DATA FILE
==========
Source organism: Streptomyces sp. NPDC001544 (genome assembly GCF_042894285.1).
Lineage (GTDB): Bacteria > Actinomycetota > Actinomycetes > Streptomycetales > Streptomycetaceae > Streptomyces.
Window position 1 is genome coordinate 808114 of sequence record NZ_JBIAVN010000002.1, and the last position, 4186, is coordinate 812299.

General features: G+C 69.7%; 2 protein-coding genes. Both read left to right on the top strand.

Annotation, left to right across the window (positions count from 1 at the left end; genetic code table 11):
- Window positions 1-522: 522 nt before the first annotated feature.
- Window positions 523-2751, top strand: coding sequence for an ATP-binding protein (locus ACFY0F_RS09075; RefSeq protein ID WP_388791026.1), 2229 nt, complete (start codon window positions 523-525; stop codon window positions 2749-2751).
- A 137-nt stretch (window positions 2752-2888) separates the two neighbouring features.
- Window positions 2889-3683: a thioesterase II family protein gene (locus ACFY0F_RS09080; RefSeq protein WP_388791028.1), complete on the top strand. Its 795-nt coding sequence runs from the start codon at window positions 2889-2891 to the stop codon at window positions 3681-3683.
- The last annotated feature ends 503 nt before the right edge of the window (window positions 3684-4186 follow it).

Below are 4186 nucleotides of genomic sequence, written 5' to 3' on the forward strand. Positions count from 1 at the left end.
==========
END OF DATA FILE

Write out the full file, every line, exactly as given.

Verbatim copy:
Source organism: Streptomyces sp. NPDC001544 (genome assembly GCF_042894285.1).
Lineage (GTDB): Bacteria > Actinomycetota > Actinomycetes > Streptomycetales > Streptomycetaceae > Streptomyces.
Window position 1 is genome coordinate 808114 of sequence record NZ_JBIAVN010000002.1, and the last position, 4186, is coordinate 812299.

General features: G+C 69.7%; 2 protein-coding genes. Both read left to right on the top strand.

Annotation, left to right across the window (positions count from 1 at the left end; genetic code table 11):
- Window positions 1-522: 522 nt before the first annotated feature.
- Window positions 523-2751, top strand: coding sequence for an ATP-binding protein (locus ACFY0F_RS09075; RefSeq protein ID WP_388791026.1), 2229 nt, complete (start codon window positions 523-525; stop codon window positions 2749-2751).
- A 137-nt stretch (window positions 2752-2888) separates the two neighbouring features.
- Window positions 2889-3683: a thioesterase II family protein gene (locus ACFY0F_RS09080; RefSeq protein WP_388791028.1), complete on the top strand. Its 795-nt coding sequence runs from the start codon at window positions 2889-2891 to the stop codon at window positions 3681-3683.
- The last annotated feature ends 503 nt before the right edge of the window (window positions 3684-4186 follow it).

Below are 4186 nucleotides of genomic sequence, written 5' to 3' on the forward strand. Positions count from 1 at the left end.